Chris Walker represents just one of the thousands of people who die by suicide each year in the U.S. In 2010, he hanged himself just days before his 38th birthday. It's a pain his parents, a couple from Denton County, say they will never get over. But they decided to turn their agony into comfort for others.
“Depression and mental illness is a disease that you can die from,” said Larry Walker, Chris’s father. “Without care and help you can die from it. And it's called suicide."
It’s a heartbreak Larry and wife Carol knew nothing about until eight years ago. Their son, Chris, was the middle child of three. He struggled, but according to his parents, didn’t let on.
“Chris hid a lot of his pain and suffering,” said Carol Walker. “And they do have pain and suffering."
In January of 2010, Chris took his own life.
“We didn’t know,” said Larry of his son’s deep pain. “We were ignorant of the fact of suicide and depression, and we didn't know of the extent that he suffered until it overwhelmed him."
Chris had attempted suicide before, but assured his mom he was okay.
“They leave you with the ‘woulda, coulda, shoulda’ syndrome,” she said. “You beat yourself up, because, why didn't I realize?"
The Walkers still proudly display photographs of their son, and his brothers in their Robson Ranch home. And they’ve turned their personal loss into something positive -- facilitating a monthly meeting of suicide survivors -- at their church in Argyle. The Group is called Touched by Suicide – Denton. They also volunteer with the Denton County LOSS team, which comforts others affected by suicide.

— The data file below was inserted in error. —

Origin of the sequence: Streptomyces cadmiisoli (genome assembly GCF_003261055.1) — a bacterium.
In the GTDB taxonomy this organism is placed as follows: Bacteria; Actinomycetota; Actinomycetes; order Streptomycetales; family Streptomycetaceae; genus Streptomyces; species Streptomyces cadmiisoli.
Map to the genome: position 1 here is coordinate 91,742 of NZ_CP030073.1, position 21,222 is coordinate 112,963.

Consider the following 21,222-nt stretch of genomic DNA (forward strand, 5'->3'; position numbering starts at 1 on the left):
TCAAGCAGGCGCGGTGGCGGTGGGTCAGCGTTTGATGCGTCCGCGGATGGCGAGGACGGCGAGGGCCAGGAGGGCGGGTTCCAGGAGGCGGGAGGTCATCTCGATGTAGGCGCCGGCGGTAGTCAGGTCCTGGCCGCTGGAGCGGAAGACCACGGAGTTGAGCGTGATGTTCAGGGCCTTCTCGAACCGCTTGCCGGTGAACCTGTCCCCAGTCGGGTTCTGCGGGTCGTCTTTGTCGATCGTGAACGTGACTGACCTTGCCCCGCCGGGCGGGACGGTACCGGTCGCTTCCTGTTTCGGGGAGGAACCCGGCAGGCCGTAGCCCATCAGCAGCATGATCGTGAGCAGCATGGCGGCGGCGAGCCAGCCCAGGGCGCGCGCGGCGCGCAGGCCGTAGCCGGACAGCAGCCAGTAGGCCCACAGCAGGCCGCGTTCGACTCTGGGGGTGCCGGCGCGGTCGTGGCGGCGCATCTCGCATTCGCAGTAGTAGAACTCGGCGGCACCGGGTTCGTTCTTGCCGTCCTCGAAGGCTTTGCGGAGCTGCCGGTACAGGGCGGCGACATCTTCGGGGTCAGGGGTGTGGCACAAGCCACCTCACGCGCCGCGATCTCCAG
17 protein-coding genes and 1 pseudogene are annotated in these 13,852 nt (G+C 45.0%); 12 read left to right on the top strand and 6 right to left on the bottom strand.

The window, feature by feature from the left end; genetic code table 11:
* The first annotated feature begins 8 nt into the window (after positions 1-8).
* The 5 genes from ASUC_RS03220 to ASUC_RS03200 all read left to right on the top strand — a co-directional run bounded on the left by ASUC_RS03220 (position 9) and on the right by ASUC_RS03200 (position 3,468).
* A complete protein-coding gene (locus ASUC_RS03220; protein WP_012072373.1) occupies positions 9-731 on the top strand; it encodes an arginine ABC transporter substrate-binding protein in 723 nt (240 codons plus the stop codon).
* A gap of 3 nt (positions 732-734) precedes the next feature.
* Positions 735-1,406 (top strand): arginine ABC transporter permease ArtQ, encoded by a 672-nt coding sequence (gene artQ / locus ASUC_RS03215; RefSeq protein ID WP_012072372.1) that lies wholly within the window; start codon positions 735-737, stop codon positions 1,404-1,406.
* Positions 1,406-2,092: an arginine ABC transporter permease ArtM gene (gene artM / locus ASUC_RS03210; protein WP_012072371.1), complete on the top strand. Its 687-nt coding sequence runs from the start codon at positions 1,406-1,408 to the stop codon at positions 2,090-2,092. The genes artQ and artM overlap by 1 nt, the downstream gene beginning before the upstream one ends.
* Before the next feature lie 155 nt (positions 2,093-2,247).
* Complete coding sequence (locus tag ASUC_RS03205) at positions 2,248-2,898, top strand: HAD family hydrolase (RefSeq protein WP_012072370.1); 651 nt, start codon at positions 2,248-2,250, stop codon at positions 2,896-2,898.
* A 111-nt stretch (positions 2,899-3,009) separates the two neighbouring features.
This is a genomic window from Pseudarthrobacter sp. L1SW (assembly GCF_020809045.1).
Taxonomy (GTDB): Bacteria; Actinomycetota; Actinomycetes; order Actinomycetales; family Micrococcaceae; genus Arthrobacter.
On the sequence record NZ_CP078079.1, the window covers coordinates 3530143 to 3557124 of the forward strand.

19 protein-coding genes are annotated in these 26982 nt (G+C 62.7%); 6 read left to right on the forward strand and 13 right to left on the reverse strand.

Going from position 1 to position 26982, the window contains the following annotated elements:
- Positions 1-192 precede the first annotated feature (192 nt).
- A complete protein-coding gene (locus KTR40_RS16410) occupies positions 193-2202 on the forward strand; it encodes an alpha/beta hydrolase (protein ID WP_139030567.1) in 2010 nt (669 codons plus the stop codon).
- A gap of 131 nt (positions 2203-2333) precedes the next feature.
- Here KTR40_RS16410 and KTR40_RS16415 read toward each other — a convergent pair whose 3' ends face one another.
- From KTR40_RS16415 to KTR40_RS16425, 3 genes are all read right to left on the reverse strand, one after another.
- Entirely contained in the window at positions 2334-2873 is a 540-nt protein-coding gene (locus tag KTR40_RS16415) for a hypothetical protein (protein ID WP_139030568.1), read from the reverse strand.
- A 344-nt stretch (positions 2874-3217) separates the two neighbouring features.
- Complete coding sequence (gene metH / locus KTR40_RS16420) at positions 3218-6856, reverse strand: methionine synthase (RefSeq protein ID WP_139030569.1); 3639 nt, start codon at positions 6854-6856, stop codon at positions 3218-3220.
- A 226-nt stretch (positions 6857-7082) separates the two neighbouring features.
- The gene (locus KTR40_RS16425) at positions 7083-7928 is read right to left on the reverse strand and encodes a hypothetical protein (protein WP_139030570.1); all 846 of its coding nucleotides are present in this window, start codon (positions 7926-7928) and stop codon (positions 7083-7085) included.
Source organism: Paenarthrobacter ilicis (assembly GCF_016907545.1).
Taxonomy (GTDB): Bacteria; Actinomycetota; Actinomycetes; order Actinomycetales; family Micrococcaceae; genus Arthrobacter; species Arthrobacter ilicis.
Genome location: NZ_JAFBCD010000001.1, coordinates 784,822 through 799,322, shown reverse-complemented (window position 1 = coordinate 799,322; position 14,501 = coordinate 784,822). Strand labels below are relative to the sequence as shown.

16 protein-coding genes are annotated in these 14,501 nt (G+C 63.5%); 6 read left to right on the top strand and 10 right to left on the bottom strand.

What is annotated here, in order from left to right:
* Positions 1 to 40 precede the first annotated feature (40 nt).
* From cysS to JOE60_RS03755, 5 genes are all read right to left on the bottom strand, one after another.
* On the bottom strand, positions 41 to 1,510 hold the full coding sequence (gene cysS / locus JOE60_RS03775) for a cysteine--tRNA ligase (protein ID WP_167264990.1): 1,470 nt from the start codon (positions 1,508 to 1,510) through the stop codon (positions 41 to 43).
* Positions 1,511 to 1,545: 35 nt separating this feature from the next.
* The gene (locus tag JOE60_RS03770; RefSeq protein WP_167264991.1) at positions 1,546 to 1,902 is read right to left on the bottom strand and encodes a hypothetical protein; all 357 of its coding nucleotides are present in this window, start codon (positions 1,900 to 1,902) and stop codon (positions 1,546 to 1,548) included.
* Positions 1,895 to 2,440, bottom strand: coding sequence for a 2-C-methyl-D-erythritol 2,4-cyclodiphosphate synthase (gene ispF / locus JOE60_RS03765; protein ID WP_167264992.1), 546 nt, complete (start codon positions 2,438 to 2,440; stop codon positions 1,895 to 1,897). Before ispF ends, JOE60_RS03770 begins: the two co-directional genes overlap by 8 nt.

“Over time you learn to manage it,” said Larry. “Some people say it gets better. I don’t like to say it gets better. It does get more manageable.”
“And it's something that never goes away."
The Walkers urge families and friends worried to look for signs that they just didn't see – withdrawal, threats of self-harm – or, as in Chris's case, giving away personal belongings.
“Just watch,” said Larry. Anything out of the ordinary. Just know what's going on in your loved one's life."
Eight years have not erased the pain of suicide. The walkers hope by talking about it, they can erase the stigma.
“They are not weak,” said Carol. “They are strong, and Chris was our hero. We didn't know how much he suffered every day of his life."